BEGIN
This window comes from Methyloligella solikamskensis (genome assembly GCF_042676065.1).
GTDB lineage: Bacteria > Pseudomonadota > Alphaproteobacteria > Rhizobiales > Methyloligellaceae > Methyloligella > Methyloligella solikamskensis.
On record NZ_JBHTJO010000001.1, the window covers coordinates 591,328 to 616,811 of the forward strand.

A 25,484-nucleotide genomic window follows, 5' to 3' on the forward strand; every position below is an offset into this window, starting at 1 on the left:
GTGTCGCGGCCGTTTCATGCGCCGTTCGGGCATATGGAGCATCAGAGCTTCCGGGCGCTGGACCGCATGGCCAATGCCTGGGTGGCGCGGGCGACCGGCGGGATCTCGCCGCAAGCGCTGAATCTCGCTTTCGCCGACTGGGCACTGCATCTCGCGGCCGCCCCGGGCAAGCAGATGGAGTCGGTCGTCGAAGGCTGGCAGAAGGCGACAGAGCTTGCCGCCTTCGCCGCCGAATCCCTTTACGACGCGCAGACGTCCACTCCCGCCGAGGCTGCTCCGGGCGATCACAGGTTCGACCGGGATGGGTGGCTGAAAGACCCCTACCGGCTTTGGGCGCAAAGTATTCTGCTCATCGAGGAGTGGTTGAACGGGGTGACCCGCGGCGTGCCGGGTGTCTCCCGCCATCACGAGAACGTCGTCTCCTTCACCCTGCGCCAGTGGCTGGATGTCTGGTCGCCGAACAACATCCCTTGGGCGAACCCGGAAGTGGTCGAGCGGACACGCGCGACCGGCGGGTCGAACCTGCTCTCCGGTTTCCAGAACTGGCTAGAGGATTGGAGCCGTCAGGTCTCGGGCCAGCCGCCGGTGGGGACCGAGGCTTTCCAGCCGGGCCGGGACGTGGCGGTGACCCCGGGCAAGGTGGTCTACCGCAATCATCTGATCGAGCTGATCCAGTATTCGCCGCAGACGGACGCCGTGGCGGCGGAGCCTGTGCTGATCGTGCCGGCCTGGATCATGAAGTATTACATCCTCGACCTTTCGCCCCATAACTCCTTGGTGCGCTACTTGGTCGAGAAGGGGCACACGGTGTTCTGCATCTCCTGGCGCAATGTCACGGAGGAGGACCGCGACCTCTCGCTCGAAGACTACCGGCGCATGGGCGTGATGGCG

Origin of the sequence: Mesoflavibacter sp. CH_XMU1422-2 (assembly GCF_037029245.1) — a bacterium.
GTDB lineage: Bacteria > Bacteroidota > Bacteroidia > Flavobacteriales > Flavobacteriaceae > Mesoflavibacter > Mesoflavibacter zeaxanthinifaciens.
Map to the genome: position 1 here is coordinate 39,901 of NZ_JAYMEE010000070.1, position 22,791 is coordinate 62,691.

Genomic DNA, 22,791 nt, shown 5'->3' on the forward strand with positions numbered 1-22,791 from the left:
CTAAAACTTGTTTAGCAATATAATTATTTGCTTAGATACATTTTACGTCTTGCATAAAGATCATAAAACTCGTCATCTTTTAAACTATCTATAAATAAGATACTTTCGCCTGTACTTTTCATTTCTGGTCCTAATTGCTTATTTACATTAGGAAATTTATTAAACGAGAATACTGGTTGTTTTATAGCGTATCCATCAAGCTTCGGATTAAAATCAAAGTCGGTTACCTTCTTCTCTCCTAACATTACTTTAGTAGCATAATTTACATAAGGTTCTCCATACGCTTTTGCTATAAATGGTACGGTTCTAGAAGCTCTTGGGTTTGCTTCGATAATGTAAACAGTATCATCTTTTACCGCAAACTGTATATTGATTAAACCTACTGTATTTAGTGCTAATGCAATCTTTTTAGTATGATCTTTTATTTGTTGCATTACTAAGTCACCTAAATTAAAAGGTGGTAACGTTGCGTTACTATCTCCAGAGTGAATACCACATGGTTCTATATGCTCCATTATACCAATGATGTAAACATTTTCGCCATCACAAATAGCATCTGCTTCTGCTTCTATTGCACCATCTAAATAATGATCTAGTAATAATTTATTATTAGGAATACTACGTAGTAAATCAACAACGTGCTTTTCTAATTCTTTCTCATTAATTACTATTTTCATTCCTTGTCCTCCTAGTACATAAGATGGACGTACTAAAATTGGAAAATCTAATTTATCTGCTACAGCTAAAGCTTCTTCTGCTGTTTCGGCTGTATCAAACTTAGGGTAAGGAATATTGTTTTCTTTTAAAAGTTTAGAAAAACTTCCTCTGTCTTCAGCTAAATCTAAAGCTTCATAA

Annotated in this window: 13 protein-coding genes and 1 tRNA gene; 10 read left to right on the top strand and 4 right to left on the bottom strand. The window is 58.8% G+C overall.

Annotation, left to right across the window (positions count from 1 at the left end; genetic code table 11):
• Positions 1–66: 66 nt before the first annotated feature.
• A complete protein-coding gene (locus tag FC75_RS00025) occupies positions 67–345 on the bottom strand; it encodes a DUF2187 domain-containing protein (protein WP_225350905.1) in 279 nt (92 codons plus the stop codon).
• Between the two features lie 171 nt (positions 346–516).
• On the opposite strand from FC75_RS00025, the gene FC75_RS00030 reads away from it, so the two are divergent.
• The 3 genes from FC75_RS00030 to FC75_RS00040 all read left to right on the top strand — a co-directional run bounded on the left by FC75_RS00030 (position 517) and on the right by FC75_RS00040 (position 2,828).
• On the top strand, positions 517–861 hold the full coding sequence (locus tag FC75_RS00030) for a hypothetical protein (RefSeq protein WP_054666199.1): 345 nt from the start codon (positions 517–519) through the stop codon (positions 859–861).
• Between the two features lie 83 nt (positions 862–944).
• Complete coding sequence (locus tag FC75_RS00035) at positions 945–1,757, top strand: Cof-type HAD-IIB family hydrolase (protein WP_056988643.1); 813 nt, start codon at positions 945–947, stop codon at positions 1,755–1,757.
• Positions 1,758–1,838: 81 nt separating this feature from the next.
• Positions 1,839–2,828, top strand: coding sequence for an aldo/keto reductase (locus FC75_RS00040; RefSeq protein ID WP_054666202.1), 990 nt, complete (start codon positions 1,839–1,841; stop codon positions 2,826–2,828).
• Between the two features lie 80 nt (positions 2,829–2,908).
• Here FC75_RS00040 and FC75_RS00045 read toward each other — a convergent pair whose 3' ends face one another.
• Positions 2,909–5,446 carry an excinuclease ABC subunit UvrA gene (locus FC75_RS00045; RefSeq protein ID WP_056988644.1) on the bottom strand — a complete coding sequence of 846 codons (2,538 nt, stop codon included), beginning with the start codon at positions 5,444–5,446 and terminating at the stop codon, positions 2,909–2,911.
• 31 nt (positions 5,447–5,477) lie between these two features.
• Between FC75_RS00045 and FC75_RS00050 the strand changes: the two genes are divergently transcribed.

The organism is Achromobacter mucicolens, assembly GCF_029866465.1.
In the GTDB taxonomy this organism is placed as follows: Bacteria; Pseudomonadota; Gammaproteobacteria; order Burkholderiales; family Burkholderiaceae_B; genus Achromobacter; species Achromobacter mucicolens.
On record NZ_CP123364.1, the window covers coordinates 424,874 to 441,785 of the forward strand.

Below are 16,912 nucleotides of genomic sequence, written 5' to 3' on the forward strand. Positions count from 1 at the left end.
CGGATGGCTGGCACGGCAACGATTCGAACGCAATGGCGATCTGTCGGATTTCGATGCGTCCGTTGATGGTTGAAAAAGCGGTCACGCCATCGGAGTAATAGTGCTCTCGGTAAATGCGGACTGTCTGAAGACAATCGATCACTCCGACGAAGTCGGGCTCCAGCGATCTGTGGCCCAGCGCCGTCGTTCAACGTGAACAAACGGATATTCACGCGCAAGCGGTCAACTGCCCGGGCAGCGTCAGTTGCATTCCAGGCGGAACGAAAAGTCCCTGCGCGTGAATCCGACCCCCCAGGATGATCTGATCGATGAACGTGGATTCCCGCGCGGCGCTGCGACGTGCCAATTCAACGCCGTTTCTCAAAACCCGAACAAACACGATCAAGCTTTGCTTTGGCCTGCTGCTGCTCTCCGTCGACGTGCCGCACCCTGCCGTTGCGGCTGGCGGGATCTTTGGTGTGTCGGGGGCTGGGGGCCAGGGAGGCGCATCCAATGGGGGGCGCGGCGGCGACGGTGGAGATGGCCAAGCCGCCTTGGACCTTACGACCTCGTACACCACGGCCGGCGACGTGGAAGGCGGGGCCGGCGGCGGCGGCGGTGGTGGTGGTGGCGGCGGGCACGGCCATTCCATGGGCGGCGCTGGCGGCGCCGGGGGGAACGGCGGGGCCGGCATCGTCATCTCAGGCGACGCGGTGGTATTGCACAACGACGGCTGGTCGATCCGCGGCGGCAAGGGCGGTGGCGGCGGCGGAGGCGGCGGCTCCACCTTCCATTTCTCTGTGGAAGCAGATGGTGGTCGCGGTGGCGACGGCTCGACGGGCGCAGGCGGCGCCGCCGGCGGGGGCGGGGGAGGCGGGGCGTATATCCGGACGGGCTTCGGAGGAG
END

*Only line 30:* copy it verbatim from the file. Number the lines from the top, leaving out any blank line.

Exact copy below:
On record NZ_CP123364.1, the window covers coordinates 424,874 to 441,785 of the forward strand.